Sanford Health’s new CEO, Bill Gassen, is a registered Republican and a big-dollar donor to Governor Kristi Noem, but Gassen says masks help prevent coronavirus and should be required statewide. West Virginia’s Republican Governor, Jim Justice, implemented such a requirement in July and continues to support that requirement with passion.
In his Wednesday briefing on coronavirus and what we need to do to fight the pandemic, Governor Justice rebutted the comments he says he gets from some of us people saying they want to be more like South Dakota. Pointing to the CBS report in which Sioux Falls mayor Paul TenHaken says he can’t enforce mask rules in South Dakota because, “This is cowboy country, man,” Governor Justice said that attitude has led South Dakota to be the deadly model of exactly how not to fight a pandemic. Far from taking away people’s rights, mask requirements are part of Governor Justice’s effort to do everything he can to protect people from getting sick and dying and not being able to exercise their liberties [start at 19:04]:
I don’t know how in the world that we could have any desire whatsoever to be South Dakota…. We are strong-willed people in West Virginia, and we have our rights, and no one is trying to infringe on your rights in any way. nobody’s doing that. Everybody’s trying to do just the opposite. Everybody’s trying to do all in our power that we… can possibly do to keep our businesses thriving and moving forward and all our job opportunities, our schools, everything. I just don’t have any other bullets in the gun [WV Gov. Jim Justice, coronavirus briefing, 2020.11.25].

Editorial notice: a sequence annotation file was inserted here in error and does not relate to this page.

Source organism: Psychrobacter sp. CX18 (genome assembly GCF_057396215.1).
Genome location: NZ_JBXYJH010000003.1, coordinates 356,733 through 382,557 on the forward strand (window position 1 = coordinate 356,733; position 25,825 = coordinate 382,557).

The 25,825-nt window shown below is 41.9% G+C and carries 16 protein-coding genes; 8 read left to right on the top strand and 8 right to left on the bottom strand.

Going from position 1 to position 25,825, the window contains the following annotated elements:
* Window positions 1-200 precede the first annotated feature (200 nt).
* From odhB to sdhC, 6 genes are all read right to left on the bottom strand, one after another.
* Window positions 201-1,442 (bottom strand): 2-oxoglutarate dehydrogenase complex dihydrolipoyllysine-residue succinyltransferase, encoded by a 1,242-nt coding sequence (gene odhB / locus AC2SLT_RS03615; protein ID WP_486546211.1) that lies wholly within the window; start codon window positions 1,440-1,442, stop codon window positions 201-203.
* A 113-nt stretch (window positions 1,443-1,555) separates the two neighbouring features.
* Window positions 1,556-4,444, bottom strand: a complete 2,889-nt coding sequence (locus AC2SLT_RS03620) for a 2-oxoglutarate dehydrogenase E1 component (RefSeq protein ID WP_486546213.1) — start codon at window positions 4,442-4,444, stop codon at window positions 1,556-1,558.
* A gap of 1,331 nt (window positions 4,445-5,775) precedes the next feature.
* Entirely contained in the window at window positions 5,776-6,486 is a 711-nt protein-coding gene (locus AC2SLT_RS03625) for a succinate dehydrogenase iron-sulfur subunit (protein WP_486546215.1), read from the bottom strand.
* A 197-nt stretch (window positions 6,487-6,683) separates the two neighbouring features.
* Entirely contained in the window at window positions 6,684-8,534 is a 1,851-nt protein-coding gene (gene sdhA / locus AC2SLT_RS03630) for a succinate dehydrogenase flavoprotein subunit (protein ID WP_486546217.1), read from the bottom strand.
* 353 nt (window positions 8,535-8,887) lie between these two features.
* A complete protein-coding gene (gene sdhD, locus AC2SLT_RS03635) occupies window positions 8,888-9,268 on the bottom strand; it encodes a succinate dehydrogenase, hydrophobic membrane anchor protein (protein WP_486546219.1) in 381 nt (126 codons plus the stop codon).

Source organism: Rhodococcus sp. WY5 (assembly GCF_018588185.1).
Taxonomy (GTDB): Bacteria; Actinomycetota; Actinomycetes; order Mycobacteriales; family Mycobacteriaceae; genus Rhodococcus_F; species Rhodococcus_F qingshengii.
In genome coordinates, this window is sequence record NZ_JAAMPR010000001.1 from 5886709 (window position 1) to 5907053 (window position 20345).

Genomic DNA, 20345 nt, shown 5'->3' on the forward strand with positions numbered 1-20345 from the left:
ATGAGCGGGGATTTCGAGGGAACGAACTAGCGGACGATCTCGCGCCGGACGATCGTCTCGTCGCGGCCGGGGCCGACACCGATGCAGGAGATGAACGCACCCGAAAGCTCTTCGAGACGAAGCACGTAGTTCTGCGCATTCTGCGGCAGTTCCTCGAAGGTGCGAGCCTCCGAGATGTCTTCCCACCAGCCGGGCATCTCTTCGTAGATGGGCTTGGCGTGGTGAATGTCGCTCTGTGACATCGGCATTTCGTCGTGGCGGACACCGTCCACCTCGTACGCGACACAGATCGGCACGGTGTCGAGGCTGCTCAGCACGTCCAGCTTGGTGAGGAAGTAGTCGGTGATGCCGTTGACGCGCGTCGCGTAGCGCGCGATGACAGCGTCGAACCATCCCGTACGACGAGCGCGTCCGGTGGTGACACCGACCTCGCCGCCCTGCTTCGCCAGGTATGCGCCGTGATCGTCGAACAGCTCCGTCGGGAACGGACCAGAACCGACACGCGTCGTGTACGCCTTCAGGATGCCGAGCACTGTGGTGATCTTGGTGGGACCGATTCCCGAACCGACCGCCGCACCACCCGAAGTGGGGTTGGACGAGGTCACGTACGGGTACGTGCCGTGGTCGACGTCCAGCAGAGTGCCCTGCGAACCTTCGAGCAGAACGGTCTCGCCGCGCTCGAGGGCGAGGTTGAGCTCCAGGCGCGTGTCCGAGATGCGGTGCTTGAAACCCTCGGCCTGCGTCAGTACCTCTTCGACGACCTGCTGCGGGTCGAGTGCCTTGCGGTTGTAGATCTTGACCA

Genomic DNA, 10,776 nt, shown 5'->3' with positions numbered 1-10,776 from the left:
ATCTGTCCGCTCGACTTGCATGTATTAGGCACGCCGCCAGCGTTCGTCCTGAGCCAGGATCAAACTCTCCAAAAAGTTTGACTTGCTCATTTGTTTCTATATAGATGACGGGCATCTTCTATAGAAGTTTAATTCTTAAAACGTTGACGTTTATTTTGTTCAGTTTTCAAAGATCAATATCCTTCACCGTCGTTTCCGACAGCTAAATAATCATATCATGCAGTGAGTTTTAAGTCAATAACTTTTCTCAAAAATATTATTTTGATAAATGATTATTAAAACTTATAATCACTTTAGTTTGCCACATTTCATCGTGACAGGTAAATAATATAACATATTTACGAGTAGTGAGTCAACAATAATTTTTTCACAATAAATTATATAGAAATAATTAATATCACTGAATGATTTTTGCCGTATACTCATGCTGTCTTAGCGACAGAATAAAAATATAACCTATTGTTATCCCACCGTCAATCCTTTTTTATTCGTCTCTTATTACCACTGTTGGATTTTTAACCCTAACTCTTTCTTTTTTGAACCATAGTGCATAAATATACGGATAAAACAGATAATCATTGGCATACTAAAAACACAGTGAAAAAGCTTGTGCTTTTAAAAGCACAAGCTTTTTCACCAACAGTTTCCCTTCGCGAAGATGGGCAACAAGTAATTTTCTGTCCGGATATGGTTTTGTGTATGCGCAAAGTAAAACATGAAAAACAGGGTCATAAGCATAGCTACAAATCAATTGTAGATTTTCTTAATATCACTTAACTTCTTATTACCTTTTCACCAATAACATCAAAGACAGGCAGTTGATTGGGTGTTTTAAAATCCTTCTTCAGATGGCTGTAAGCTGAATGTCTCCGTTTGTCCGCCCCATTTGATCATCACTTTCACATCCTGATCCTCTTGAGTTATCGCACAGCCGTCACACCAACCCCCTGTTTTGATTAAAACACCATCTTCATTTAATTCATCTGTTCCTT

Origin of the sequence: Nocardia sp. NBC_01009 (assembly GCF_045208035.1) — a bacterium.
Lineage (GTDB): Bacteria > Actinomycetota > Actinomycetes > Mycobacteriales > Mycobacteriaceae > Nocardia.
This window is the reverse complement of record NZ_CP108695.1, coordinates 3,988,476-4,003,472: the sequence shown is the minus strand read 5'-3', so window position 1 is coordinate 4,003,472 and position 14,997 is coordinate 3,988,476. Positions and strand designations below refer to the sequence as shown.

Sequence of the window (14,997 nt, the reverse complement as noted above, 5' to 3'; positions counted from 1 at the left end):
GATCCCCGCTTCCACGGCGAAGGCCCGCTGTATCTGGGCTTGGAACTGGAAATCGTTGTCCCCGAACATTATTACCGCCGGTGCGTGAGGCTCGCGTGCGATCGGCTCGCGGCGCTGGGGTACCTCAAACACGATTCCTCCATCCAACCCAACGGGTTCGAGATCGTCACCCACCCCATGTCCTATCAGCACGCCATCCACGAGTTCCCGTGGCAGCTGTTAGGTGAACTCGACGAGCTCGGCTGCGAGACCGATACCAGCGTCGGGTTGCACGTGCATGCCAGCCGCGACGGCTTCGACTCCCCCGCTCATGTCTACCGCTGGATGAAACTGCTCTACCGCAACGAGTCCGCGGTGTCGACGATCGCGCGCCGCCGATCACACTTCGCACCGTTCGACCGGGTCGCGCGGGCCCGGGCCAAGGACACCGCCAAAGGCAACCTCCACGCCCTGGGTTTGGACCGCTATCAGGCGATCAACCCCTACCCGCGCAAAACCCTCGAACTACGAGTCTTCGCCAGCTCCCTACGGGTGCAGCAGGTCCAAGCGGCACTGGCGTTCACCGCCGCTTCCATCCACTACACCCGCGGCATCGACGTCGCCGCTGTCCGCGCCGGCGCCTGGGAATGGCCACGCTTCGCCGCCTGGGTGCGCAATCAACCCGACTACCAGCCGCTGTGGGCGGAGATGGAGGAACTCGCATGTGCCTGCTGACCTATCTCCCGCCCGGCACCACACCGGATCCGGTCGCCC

Governor Justice sounds more like our old Governor Norbeck than our current Governor Kristi Noem.
To recognize the toll of Governor Noem’s relative indifference to the worst public health emergency to hit South Dakota in a century, somber South Dakotans placed 849 empty chairs, one for each reported coronavirus death in our state, in Hilger’s Gulch, across the street north from the State Capitol. The event was mostly silent, but participants also offered prayers both Lutheran and Lakota.
South Dakota reported no new coronavirus deaths yesterday, because in the middle of a raging pandemic, the state Department of Health took the day off. But coronavirus doesn’t take holidays, so doctors and nurses were still on the job, providing care for all the people suffering from our Governor’s Melania-esque lack of care.
To the good, South Dakota’s Rt score, the number of people each coronavirus-infected South Dakotan is causing to get sick, is the lowest in the nation, 0.92, signaling the spread is slowing here.
Our daily average cases per 100K population over the last seven days has dropped to 103.3, only fifth-worst in the nation, behind Montana, New Mexico, Wyoming, and North Dakota. Alas, we’re leading the nation in daly average deaths per 100K: we’re the only state above 2, at 2.3. The next-worst states for current coronavirus death rates are North Dakota at 1.9; Montana at 1.2; New Mexico, Nebraska, and Illinois at 1.1; and Kansas, Wisconsin, Iowa, and Wyoming at 1.0. Minnesota’s recent coronavirus death rate per 100K is 0.7, less than a third of South Dakota’s.